Annamaria on Monday
Last weekend, I spend a post Thanksgiving weekend in Philadelphia, a city I always enjoy. I have dear friends there. Besides which, it has world class just about everything: Sports teams, museums, and especially music! I thought, while I was there, about the apocryphal epitaph said to be on the gravestone of one of its famous sons: W.C. Fields. A rumor has been circulating for decades that said monument is inscribed, "All things being equal, I'd rather be here than in Philadelphia. "
False! Here is the evidence:
W.C. grew up very poor and unhappy Philly. When he started to earn money as an entertainer in New York, he went back to Philly, took his mother by the hand, left everything behind, and led her to an entirely new life. He didn't put that wisecrack on his grave, but he did say a whole lot of funny and sarcastic things:
Here are some of his true wise cracks for your amusement, if not edification:
Now don't say you can't swear off drinking; it's easy. I've done it a thousand times..
Back in my rummy days, I would tremble and shake for hours upon arising. It was the only exercise I got.
Water? Never drink it. Fish f*ck in it.
During one of my treks through Afghanistan, we lost our corkscrew. We were compelled to live on food and water for several days.
It's hard to tell where Hollywood ends and the D.T.'s begin.
More people are driven insane through religious hysteria than by drinking alcohol.
'Twas a woman who drove me to drink. I never had the courtesy to thank her.
Nothing stronger than gin before breakfast.
[Charles Dickens was] the bravest man who ever lived. He fathered ten children before they became tax deductions.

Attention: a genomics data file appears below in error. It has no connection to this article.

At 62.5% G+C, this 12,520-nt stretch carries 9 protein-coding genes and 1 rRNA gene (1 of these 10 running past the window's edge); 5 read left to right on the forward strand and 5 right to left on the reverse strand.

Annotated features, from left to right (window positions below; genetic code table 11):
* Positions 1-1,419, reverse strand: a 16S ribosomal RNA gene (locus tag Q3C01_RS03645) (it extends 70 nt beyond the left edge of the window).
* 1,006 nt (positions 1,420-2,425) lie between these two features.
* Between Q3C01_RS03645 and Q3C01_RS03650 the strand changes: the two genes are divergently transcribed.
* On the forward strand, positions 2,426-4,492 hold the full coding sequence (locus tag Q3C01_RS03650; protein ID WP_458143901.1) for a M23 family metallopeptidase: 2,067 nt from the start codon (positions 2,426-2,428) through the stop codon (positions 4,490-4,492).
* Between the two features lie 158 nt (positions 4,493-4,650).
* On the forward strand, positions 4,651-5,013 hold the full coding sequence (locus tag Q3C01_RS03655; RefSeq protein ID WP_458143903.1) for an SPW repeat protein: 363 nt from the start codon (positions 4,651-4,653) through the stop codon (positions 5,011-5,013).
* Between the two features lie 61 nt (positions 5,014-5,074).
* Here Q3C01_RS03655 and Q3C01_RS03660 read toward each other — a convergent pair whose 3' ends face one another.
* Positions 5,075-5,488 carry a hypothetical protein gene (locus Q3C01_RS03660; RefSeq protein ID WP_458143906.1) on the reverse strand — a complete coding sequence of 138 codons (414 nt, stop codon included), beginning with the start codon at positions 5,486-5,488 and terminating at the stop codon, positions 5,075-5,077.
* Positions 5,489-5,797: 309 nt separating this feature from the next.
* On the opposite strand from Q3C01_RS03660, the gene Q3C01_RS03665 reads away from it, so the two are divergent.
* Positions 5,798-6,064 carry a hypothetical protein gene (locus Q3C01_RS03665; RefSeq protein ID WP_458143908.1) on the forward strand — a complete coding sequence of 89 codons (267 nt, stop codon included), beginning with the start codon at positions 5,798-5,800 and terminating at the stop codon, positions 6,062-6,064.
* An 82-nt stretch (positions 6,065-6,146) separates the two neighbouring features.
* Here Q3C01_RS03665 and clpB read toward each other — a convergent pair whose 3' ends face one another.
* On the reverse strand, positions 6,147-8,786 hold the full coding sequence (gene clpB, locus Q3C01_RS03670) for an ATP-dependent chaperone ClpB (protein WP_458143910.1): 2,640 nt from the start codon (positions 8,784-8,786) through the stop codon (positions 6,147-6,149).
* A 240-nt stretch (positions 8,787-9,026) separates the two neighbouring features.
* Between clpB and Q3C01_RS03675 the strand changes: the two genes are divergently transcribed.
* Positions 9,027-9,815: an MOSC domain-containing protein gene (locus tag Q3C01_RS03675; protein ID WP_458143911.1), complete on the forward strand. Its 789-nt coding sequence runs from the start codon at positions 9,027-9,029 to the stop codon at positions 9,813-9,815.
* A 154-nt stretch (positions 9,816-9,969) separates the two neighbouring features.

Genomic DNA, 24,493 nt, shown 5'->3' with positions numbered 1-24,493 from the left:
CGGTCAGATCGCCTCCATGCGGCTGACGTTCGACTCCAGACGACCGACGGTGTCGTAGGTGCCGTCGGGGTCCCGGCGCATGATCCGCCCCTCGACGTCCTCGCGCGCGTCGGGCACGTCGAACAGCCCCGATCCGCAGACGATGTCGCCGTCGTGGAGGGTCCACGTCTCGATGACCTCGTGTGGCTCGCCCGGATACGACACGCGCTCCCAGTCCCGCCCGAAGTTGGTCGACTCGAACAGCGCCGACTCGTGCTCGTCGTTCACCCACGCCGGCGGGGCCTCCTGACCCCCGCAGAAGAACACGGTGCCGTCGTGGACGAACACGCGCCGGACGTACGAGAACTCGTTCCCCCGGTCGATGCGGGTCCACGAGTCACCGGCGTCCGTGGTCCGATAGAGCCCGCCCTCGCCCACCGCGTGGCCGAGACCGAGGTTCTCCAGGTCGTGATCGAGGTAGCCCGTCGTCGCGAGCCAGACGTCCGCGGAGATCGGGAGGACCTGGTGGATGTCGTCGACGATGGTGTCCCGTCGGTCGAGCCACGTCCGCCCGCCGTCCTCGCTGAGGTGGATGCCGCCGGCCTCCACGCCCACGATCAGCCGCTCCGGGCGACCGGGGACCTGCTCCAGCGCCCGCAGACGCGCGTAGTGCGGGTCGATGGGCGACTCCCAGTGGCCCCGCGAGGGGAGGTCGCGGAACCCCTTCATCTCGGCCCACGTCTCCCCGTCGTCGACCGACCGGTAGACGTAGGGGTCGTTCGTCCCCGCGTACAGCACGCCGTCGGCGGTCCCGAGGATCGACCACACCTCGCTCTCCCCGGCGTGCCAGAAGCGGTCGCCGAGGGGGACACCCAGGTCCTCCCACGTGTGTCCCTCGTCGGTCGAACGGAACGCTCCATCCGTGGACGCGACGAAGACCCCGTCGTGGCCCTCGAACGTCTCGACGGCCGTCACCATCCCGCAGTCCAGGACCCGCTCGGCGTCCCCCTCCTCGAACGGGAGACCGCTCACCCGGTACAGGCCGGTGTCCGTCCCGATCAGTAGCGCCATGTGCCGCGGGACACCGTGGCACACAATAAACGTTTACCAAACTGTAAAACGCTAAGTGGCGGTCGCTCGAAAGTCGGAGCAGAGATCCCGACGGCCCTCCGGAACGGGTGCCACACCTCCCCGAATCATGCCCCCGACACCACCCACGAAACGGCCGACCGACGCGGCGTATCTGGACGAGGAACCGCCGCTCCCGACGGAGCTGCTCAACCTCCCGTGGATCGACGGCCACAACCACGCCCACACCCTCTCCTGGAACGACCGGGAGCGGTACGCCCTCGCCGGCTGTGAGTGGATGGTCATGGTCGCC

A rich man is nothing but a poor man with money.
Never cry over spilt milk, because it may have been poisoned.
Don't worry about your heart, it will last you as long as you live.
It's headed for the brambles and we are all in our bare feet.
On Human Behavior
The human race has gone backward, not forward, since the days we were apes swinging through the trees.
What a lovely day. What effulgent sunshine. It was a day of this sort the McGillicuddy brothers murdered their mother with an ax.
Thou shalt not steal--only from other comedians.
My daughter wants to throw a stone at a bad man. I stop her from throwing, shaking my head and giving her a little slap. My disapproval is complete. You think: 'That's right, she shouldn't throw a stone even at a villain.' Then I hand her a brick to throw.
I was almost put out of business by a well-meaning corpse.
Anything worth having is worth cheating for.
On Show Biz
The movie people would have nothing to do with me until they heard me speak in a Broadway play, then they all wanted to sign me for the silent movies.
Hollywood is the gold cap on a tooth that should have been pulled out years ago.
A comic should suffer as much over a single line as a man with a hernia would in picking up a heavy barbell.